National Weather Service Paducah KY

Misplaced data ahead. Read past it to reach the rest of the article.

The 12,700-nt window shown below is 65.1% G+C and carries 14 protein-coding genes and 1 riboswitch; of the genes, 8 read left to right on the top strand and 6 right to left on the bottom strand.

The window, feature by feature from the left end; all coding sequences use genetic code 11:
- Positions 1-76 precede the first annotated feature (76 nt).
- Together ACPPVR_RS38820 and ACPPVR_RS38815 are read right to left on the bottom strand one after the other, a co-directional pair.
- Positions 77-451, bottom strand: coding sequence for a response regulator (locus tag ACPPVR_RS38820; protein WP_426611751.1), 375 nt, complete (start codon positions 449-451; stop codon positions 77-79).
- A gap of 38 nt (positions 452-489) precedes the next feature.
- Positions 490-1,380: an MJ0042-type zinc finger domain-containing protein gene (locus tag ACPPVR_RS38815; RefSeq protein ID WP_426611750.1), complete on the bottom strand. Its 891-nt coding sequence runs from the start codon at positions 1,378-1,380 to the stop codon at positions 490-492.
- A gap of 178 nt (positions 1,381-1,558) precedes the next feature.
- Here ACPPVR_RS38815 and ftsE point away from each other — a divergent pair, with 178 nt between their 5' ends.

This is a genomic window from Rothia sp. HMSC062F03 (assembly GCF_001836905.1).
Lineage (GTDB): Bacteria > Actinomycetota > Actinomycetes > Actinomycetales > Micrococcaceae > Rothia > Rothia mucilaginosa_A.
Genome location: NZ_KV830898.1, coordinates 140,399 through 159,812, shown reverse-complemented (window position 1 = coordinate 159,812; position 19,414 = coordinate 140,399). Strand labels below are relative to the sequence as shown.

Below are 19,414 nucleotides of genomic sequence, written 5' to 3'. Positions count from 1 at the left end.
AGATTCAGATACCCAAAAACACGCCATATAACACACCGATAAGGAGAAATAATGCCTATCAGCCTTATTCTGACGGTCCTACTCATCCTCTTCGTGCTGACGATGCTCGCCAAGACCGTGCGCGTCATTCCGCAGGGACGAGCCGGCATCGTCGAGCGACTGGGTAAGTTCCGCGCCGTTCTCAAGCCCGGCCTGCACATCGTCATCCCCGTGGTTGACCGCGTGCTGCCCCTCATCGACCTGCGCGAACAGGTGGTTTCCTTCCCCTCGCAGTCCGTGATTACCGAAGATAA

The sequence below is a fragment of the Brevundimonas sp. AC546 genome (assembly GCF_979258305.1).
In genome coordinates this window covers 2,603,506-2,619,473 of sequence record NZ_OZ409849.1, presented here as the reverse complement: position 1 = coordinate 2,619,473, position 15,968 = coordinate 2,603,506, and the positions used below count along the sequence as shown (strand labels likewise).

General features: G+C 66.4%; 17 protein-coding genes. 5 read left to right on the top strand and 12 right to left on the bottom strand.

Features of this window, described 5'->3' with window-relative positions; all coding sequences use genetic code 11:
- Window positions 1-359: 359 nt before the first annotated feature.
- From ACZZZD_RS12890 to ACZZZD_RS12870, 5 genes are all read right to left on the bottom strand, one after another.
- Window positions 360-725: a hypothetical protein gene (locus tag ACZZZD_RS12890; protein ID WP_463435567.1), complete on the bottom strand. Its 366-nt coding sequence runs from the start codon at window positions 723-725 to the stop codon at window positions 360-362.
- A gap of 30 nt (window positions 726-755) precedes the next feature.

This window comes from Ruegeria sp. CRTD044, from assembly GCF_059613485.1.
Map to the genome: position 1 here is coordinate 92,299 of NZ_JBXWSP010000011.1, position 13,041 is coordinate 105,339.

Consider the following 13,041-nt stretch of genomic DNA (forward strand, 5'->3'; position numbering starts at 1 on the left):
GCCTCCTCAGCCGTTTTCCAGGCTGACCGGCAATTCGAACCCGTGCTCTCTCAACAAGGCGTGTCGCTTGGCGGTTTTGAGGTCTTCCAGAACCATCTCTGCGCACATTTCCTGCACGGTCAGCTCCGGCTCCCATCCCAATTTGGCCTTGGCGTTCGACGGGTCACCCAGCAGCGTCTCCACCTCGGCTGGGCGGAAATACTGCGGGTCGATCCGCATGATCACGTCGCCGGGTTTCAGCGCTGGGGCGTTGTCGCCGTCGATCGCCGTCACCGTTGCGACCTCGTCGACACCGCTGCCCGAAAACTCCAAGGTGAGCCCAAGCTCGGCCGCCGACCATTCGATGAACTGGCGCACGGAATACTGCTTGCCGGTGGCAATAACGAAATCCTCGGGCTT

522 PM CDT Sun Jul 26 2020 .UPDATE... Issued at 518 PM CDT Sun Jul 26 2020 Updated Aviation discussion for 00Z TAF Issuance. && .SHORT TERM...(Tonight through Tuesday night) Issued at 308 PM CDT Sun Jul 26 2020 Convection got off to an early start today, and as expected the thunder has been most prevalent over west Kentucky this afternoon. It should push east of our area by 21Z. A few light showers will remain across the region, and an isolated thunderstorm cannot be ruled out through sunset. We should be dry and mostly clear tonight, but HRRR runs have been consistently trying to bring some convection eastward along I-64 in southern Illinois toward sunrise. Confidence is not high enough to add it to the forecast right now. The cold front is still expected to reach the area generally after 21Z Monday. Not sure how much convection there will be ahead of it, but figure on widely scattered showers and storms possibly beginning before noon, especially across the north. The flow will be weak, so any storms will be of the pulse variety and should not lead to any damaging winds or significant flooding issues. The hi-res guidance has consistently shown a major downward trend in coverage and intensity as the frontal-related convection moves south through the northern half of our region in the 21Z-03Z time frame. The shear will remain weak and instability will not be much better than we have had recently, so severe storms would be quite the stretch, but a stray downburst cannot be ruled out, especially along I-64 in the late afternoon. Also should not see much of a heavy rainfall and flooding concern. Not sure how much, if any, convection will make it into southern portions of the area heading into the overnight hours, but PoPs will drop to chance levels by late evening and remain there overnight. Not sure where the actual synoptic boundary will be Tuesday morning, but it is not likely to clear west Kentucky. Given the uncertain convective coverage overnight, the outflow may not even clear the area. Regardless, convection is likely to develop in the vicinity of the cold front and any outflow boundaries by late Tuesday morning. This will be the best chance for convection over the southeast half of the area. Once again, there will not be enough shear to organize it, so more non-severe, pulsy storms are expected. Given a nearly stationary boundary, the heavy rainfall threat will be a bit higher Tuesday. Far northern portions of the region should be dry Tuesday afternoon, but will leave a small chance just in case the cold front holds up a bit farther north than expected. The convection Tuesday should be widespread enough to push the effective surface boundary south of the area by Tuesday night, so most if not all of the region will be dry Tuesday night. Temperatures Monday will feel similar to the last few days, with high temperatures around 90 and heat indices topping out near 100. With the front and associated convection and cloud cover, Tuesday will be noticeably less hot, especially across the north. .LONG TERM...(Wednesday through Sunday) Issued at 308 PM CDT Sun Jul 26 2020 The extended forecast period looks rather unsettled. However, the details regarding the timing and duration of significant POPs remain murky at this time. Forecast confidence is high to start the period, but declines for next weekend. From Wednesday through at least Friday, a stalled surface boundary will be positioned along the southern border of the CWA. Aloft, the region will be under the influence of northwest flow, with pieces of energy disseminating from a trough digging into the Northern Rockies bringing chances of scattered thunderstorms. By Thursday and Friday, a surface inflection will organize over the Southern Plains and traverse along the stationary boundary. This system could bring multiple rounds of locally heavy rain to the CWA. Ensemble guidance shows PWATs above the 90th percentile during much of this period, so efficient rainfall processes are possible. Latest QPF shows widespread 2-3+" totals by Saturday evening. This is still subject to change at this range, however. Deterministic model guidance has trended wetter for Saturday (possibly into Sunday as well). This is due to the progged development of a secondary area of low pressure along the stationary boundary. We thought the NBM solution of chance POPs for Saturday was an acceptable solution for now. Temperatures will trend cooler through the forecast period, owing to the ample cloud coverage and precipitation chances. High temperatures will generally be in the lower to middle 80s, with overnight lows in the upper 60s. Dew point temperatures will not come down much, so it will still feel quite humid outdoors. && .AVIATION... Issued at 518 PM CDT Sun Jul 26 2020 Widely scattered convection continues in the late day heat, and will remain a vicinity possibility until sunset or shortly thereafter. Will let latest radar trends dictate its inclusion. Otherwise, another scattering of VFR skies tonight is expected, with a repeat (diurnal) scenario tmrw as cu field develops by mid-late morning. Short res models suggest we might see early convection coming in from the northwest, so included vicinity mention with VFR cigs/bases at KMVN for this writing. && .PAH WATCHES/WARNINGS/ADVISORIES... IL...None. MO...None. IN...None. KY...None. && $$